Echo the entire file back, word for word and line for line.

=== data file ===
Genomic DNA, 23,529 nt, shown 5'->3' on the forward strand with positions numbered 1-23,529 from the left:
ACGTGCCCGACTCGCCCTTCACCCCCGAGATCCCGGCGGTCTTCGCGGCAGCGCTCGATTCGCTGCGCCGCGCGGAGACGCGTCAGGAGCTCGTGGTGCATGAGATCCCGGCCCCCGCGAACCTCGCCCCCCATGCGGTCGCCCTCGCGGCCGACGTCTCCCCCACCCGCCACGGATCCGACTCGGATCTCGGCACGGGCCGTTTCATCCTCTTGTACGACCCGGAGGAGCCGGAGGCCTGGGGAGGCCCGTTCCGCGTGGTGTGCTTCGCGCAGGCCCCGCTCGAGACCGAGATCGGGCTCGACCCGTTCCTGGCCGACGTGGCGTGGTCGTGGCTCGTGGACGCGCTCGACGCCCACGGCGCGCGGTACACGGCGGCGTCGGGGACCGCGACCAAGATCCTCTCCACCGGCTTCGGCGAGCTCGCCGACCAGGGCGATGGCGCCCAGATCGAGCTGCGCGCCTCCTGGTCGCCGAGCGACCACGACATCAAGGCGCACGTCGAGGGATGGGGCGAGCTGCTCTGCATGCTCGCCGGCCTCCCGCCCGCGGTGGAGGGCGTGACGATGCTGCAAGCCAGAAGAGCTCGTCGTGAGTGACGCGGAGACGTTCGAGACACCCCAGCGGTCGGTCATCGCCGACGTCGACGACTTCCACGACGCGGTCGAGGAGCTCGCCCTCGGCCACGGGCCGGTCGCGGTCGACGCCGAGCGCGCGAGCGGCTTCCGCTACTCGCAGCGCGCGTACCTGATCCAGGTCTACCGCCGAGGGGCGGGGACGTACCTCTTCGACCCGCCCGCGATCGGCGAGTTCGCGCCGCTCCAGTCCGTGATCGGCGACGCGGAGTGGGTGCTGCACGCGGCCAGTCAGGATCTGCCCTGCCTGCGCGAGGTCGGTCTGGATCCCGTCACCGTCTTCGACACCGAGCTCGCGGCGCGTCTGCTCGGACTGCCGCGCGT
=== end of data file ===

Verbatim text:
Genomic DNA, 23,529 nt, shown 5'->3' on the forward strand with positions numbered 1-23,529 from the left:
ACGTGCCCGACTCGCCCTTCACCCCCGAGATCCCGGCGGTCTTCGCGGCAGCGCTCGATTCGCTGCGCCGCGCGGAGACGCGTCAGGAGCTCGTGGTGCATGAGATCCCGGCCCCCGCGAACCTCGCCCCCCATGCGGTCGCCCTCGCGGCCGACGTCTCCCCCACCCGCCACGGATCCGACTCGGATCTCGGCACGGGCCGTTTCATCCTCTTGTACGACCCGGAGGAGCCGGAGGCCTGGGGAGGCCCGTTCCGCGTGGTGTGCTTCGCGCAGGCCCCGCTCGAGACCGAGATCGGGCTCGACCCGTTCCTGGCCGACGTGGCGTGGTCGTGGCTCGTGGACGCGCTCGACGCCCACGGCGCGCGGTACACGGCGGCGTCGGGGACCGCGACCAAGATCCTCTCCACCGGCTTCGGCGAGCTCGCCGACCAGGGCGATGGCGCCCAGATCGAGCTGCGCGCCTCCTGGTCGCCGAGCGACCACGACATCAAGGCGCACGTCGAGGGATGGGGCGAGCTGCTCTGCATGCTCGCCGGCCTCCCGCCCGCGGTGGAGGGCGTGACGATGCTGCAAGCCAGAAGAGCTCGTCGTGAGTGACGCGGAGACGTTCGAGACACCCCAGCGGTCGGTCATCGCCGACGTCGACGACTTCCACGACGCGGTCGAGGAGCTCGCCCTCGGCCACGGGCCGGTCGCGGTCGACGCCGAGCGCGCGAGCGGCTTCCGCTACTCGCAGCGCGCGTACCTGATCCAGGTCTACCGCCGAGGGGCGGGGACGTACCTCTTCGACCCGCCCGCGATCGGCGAGTTCGCGCCGCTCCAGTCCGTGATCGGCGACGCGGAGTGGGTGCTGCACGCGGCCAGTCAGGATCTGCCCTGCCTGCGCGAGGTCGGTCTGGATCCCGTCACCGTCTTCGACACCGAGCTCGCGGCGCGTCTGCTCGGACTGCCGCGCGT